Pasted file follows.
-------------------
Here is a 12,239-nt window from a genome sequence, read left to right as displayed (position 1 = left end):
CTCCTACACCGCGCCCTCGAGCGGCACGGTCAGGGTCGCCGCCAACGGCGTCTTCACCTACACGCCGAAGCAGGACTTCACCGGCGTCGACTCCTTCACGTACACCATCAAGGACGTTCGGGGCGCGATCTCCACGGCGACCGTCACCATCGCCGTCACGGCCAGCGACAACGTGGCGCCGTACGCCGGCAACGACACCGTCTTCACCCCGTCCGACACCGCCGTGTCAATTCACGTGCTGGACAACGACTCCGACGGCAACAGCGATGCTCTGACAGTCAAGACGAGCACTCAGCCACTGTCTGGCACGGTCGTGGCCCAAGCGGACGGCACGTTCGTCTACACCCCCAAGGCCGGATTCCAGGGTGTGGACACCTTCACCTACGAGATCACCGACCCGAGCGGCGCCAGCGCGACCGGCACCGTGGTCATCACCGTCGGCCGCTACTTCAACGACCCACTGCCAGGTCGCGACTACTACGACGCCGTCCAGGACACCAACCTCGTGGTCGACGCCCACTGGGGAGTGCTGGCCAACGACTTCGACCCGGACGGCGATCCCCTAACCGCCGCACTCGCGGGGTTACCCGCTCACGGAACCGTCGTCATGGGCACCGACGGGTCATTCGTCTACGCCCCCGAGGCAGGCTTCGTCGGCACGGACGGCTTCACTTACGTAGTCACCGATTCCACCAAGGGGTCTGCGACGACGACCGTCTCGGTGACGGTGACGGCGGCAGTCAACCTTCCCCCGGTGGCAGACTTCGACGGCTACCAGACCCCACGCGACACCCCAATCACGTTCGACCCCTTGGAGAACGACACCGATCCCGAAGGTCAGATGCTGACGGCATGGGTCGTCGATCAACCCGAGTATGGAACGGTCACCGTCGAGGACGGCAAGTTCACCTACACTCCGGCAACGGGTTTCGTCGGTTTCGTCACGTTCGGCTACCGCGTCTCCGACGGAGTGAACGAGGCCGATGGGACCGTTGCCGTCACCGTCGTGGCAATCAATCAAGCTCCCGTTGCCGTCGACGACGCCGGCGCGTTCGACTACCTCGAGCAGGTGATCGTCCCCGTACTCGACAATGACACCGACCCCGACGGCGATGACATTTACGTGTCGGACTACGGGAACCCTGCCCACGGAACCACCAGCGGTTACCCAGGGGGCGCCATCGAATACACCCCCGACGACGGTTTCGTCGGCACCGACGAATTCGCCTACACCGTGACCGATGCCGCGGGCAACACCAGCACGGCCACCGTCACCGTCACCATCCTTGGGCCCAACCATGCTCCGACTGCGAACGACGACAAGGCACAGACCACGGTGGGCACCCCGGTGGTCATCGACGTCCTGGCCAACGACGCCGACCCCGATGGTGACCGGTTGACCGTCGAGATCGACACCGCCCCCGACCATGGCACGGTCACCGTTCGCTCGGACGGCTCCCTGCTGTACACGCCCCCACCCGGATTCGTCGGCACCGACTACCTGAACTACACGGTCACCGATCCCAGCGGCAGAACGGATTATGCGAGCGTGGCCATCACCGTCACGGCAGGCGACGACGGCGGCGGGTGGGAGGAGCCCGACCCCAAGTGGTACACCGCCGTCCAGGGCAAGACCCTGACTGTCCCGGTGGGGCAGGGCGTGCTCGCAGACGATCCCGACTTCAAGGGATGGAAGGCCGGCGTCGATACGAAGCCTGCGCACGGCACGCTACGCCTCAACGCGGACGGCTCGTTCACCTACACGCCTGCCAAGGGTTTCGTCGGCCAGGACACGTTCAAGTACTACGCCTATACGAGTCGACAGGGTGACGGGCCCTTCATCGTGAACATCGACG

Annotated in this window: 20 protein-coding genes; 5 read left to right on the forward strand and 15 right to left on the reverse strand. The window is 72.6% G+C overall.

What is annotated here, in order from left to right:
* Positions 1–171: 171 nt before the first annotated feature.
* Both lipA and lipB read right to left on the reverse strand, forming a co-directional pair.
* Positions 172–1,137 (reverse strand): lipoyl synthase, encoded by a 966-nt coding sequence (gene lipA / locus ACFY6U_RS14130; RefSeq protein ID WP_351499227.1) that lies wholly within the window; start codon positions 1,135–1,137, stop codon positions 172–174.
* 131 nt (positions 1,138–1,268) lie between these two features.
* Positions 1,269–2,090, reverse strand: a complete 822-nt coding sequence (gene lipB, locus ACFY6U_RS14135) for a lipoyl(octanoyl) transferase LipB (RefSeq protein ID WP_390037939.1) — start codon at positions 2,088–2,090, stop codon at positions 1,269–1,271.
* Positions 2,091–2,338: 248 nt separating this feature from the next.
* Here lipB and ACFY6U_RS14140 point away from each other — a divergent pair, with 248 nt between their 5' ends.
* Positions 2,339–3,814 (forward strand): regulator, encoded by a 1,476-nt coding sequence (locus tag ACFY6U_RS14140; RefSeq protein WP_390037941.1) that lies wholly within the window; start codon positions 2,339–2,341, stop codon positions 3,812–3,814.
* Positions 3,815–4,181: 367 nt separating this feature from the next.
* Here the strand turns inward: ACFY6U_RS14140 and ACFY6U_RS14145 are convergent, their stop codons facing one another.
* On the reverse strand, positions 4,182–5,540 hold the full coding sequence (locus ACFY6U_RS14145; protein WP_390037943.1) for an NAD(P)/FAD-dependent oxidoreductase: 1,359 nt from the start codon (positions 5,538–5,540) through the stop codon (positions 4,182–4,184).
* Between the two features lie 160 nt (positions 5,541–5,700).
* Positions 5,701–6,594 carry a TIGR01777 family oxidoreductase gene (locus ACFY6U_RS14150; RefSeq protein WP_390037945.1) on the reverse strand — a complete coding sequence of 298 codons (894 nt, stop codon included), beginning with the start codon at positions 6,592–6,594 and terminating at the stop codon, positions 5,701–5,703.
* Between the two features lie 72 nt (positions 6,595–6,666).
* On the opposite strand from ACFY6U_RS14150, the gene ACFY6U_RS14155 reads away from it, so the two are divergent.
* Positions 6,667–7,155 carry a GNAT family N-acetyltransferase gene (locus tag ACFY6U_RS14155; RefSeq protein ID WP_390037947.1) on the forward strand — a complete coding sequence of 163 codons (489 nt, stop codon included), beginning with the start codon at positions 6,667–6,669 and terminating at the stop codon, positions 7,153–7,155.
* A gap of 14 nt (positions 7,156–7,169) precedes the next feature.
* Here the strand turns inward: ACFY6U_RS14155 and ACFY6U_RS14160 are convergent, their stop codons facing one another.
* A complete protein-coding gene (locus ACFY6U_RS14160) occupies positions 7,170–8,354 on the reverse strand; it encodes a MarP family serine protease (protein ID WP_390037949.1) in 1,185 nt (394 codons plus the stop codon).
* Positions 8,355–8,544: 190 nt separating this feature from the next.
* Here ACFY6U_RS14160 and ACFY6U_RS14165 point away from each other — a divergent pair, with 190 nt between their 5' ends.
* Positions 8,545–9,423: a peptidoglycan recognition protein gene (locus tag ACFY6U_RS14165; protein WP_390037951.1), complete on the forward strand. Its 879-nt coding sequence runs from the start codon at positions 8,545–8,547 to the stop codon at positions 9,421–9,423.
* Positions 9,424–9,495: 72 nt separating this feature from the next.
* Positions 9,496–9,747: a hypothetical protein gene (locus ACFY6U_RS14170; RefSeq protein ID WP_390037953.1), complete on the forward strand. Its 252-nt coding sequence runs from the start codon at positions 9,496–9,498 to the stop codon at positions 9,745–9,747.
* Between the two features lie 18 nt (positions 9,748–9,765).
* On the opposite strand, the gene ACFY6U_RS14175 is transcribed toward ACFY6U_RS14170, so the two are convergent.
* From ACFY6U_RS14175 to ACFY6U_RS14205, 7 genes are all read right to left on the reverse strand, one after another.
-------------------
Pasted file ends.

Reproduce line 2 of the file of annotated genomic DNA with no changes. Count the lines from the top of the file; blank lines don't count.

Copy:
CTCCTACACCGCGCCCTCGAGCGGCACGGTCAGGGTCGCCGCCAACGGCGTCTTCACCTACACGCCGAAGCAGGACTTCACCGGCGTCGACTCCTTCACGTACACCATCAAGGACGTTCGGGGCGCGATCTCCACGGCGACCGTCACCATCGCCGTCACGGCCAGCGACAACGTGGCGCCGTACGCCGGCAACGACACCGTCTTCACCCCGTCCGACACCGCCGTGTCAATTCACGTGCTGGACAACGACTCCGACGGCAACAGCGATGCTCTGACAGTCAAGACGAGCACTCAGCCACTGTCTGGCACGGTCGTGGCCCAAGCGGACGGCACGTTCGTCTACACCCCCAAGGCCGGATTCCAGGGTGTGGACACCTTCACCTACGAGATCACCGACCCGAGCGGCGCCAGCGCGACCGGCACCGTGGTCATCACCGTCGGCCGCTACTTCAACGACCCACTGCCAGGTCGCGACTACTACGACGCCGTCCAGGACACCAACCTCGTGGTCGACGCCCACTGGGGAGTGCTGGCCAACGACTTCGACCCGGACGGCGATCCCCTAACCGCCGCACTCGCGGGGTTACCCGCTCACGGAACCGTCGTCATGGGCACCGACGGGTCATTCGTCTACGCCCCCGAGGCAGGCTTCGTCGGCACGGACGGCTTCACTTACGTAGTCACCGATTCCACCAAGGGGTCTGCGACGACGACCGTCTCGGTGACGGTGACGGCGGCAGTCAACCTTCCCCCGGTGGCAGACTTCGACGGCTACCAGACCCCACGCGACACCCCAATCACGTTCGACCCCTTGGAGAACGACACCGATCCCGAAGGTCAGATGCTGACGGCATGGGTCGTCGATCAACCCGAGTATGGAACGGTCACCGTCGAGGACGGCAAGTTCACCTACACTCCGGCAACGGGTTTCGTCGGTTTCGTCACGTTCGGCTACCGCGTCTCCGACGGAGTGAACGAGGCCGATGGGACCGTTGCCGTCACCGTCGTGGCAATCAATCAAGCTCCCGTTGCCGTCGACGACGCCGGCGCGTTCGACTACCTCGAGCAGGTGATCGTCCCCGTACTCGACAATGACACCGACCCCGACGGCGATGACATTTACGTGTCGGACTACGGGAACCCTGCCCACGGAACCACCAGCGGTTACCCAGGGGGCGCCATCGAATACACCCCCGACGACGGTTTCGTCGGCACCGACGAATTCGCCTACACCGTGACCGATGCCGCGGGCAACACCAGCACGGCCACCGTCACCGTCACCATCCTTGGGCCCAACCATGCTCCGACTGCGAACGACGACAAGGCACAGACCACGGTGGGCACCCCGGTGGTCATCGACGTCCTGGCCAACGACGCCGACCCCGATGGTGACCGGTTGACCGTCGAGATCGACACCGCCCCCGACCATGGCACGGTCACCGTTCGCTCGGACGGCTCCCTGCTGTACACGCCCCCACCCGGATTCGTCGGCACCGACTACCTGAACTACACGGTCACCGATCCCAGCGGCAGAACGGATTATGCGAGCGTGGCCATCACCGTCACGGCAGGCGACGACGGCGGCGGGTGGGAGGAGCCCGACCCCAAGTGGTACACCGCCGTCCAGGGCAAGACCCTGACTGTCCCGGTGGGGCAGGGCGTGCTCGCAGACGATCCCGACTTCAAGGGATGGAAGGCCGGCGTCGATACGAAGCCTGCGCACGGCACGCTACGCCTCAACGCGGACGGCTCGTTCACCTACACGCCTGCCAAGGGTTTCGTCGGCCAGGACACGTTCAAGTACTACGCCTATACGAGTCGACAGGGTGACGGGCCCTTCATCGTGAACATCGACG